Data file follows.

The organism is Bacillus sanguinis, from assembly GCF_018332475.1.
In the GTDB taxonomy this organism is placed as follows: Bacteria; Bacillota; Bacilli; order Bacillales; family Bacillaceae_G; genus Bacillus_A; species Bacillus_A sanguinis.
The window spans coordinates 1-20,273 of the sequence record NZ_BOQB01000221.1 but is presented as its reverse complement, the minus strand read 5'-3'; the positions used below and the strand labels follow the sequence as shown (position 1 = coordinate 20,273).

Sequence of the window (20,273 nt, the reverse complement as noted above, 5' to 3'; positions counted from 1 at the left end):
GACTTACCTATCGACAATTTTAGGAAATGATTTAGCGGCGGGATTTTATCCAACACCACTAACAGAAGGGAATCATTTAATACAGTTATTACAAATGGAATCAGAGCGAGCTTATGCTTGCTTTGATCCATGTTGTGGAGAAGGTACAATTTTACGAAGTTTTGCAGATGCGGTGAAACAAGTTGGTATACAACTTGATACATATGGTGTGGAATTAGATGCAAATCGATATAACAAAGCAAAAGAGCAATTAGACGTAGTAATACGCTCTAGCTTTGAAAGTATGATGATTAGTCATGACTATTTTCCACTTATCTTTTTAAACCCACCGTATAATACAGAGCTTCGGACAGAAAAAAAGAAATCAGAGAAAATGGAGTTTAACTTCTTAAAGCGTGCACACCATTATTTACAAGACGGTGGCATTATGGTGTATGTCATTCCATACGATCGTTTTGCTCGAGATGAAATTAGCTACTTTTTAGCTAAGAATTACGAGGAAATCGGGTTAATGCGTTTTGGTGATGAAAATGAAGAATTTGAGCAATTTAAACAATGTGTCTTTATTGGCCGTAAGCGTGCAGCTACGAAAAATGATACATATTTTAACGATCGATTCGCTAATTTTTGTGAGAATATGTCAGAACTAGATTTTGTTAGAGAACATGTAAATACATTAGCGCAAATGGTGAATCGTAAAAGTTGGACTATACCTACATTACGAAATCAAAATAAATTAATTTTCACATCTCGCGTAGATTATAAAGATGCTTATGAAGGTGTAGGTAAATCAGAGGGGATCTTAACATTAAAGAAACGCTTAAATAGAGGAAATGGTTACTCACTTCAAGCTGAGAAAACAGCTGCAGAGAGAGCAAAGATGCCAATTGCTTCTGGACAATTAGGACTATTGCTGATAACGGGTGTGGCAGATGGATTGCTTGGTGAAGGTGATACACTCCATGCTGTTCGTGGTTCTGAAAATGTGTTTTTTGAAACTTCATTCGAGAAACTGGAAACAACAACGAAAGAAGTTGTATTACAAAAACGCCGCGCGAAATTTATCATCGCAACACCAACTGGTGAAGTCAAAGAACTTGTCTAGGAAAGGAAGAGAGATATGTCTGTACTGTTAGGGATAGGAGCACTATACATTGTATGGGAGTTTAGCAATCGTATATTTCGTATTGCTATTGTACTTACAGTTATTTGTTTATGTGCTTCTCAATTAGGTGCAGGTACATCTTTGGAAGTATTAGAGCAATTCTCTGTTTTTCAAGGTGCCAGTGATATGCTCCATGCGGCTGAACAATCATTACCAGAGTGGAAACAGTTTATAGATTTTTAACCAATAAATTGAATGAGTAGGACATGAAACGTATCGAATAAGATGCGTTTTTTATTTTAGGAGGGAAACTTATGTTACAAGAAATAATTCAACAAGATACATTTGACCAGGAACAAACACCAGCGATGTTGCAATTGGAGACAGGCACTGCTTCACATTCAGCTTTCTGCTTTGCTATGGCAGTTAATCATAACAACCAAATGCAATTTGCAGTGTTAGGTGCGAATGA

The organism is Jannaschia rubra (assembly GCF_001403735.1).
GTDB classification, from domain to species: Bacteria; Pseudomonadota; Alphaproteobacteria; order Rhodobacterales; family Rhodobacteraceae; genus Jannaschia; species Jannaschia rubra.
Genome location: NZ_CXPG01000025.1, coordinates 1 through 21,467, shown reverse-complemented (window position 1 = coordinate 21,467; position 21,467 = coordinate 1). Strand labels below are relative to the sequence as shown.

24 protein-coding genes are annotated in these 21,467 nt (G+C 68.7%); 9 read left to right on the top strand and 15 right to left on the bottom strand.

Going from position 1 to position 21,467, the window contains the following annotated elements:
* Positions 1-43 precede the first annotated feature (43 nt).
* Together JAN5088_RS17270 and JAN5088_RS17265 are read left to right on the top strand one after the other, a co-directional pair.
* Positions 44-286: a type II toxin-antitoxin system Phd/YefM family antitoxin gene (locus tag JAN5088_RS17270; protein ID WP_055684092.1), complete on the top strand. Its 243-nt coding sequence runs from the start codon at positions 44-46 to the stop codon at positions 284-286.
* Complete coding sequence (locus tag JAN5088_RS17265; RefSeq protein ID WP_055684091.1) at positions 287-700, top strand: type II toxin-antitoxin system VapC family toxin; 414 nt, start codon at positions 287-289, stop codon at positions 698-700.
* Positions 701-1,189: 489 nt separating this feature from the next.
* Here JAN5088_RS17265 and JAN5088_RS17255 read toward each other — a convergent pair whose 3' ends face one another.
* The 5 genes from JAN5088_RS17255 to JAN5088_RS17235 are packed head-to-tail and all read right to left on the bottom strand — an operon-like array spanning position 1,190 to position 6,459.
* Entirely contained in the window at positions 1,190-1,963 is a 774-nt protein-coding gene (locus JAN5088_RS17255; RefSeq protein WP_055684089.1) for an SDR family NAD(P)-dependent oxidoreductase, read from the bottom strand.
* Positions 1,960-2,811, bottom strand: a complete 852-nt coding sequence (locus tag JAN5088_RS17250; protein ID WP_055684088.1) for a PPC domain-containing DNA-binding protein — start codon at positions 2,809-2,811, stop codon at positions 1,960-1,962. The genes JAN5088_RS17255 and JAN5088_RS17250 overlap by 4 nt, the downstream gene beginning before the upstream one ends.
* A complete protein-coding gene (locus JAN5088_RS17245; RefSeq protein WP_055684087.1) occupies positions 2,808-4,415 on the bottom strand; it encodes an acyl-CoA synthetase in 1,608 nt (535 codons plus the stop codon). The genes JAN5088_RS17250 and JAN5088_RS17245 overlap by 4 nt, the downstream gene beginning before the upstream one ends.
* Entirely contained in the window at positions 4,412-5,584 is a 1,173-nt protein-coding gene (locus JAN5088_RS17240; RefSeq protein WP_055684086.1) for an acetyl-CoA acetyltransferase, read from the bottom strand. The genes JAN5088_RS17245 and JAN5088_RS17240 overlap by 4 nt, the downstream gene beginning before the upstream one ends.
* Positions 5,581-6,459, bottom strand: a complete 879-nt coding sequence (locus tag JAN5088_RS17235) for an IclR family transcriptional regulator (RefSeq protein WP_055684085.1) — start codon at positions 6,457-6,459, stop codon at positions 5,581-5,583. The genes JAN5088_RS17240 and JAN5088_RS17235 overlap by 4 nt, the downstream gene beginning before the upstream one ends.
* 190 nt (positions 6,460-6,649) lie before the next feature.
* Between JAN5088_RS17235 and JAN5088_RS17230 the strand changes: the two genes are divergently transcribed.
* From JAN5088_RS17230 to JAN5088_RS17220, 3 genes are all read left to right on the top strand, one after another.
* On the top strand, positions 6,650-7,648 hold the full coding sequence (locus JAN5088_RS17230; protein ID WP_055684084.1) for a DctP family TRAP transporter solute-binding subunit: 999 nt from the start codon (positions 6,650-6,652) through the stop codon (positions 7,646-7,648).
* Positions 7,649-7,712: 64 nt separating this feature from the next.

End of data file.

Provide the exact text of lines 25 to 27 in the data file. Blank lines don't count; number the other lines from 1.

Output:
* From JAN5088_RS17230 to JAN5088_RS17220, 3 genes are all read left to right on the top strand, one after another.
* On the top strand, positions 6,650-7,648 hold the full coding sequence (locus JAN5088_RS17230; protein ID WP_055684084.1) for a DctP family TRAP transporter solute-binding subunit: 999 nt from the start codon (positions 6,650-6,652) through the stop codon (positions 7,646-7,648).
* Positions 7,649-7,712: 64 nt separating this feature from the next.